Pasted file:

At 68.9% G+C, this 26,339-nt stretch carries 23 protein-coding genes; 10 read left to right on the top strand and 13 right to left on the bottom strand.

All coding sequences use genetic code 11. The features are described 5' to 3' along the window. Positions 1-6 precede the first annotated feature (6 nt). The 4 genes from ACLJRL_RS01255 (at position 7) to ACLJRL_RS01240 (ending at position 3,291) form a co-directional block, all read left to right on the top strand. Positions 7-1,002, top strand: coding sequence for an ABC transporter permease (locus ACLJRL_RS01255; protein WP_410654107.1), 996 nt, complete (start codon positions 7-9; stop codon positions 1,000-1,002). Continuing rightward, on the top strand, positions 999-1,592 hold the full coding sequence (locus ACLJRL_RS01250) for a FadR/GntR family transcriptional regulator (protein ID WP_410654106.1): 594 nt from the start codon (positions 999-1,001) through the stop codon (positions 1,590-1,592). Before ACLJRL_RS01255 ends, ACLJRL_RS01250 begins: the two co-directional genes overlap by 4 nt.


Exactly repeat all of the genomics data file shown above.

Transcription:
At 68.9% G+C, this 26,339-nt stretch carries 23 protein-coding genes; 10 read left to right on the top strand and 13 right to left on the bottom strand.

All coding sequences use genetic code 11. The features are described 5' to 3' along the window. Positions 1-6 precede the first annotated feature (6 nt). The 4 genes from ACLJRL_RS01255 (at position 7) to ACLJRL_RS01240 (ending at position 3,291) form a co-directional block, all read left to right on the top strand. Positions 7-1,002, top strand: coding sequence for an ABC transporter permease (locus ACLJRL_RS01255; protein WP_410654107.1), 996 nt, complete (start codon positions 7-9; stop codon positions 1,000-1,002). Continuing rightward, on the top strand, positions 999-1,592 hold the full coding sequence (locus ACLJRL_RS01250) for a FadR/GntR family transcriptional regulator (protein ID WP_410654106.1): 594 nt from the start codon (positions 999-1,001) through the stop codon (positions 1,590-1,592). Before ACLJRL_RS01255 ends, ACLJRL_RS01250 begins: the two co-directional genes overlap by 4 nt.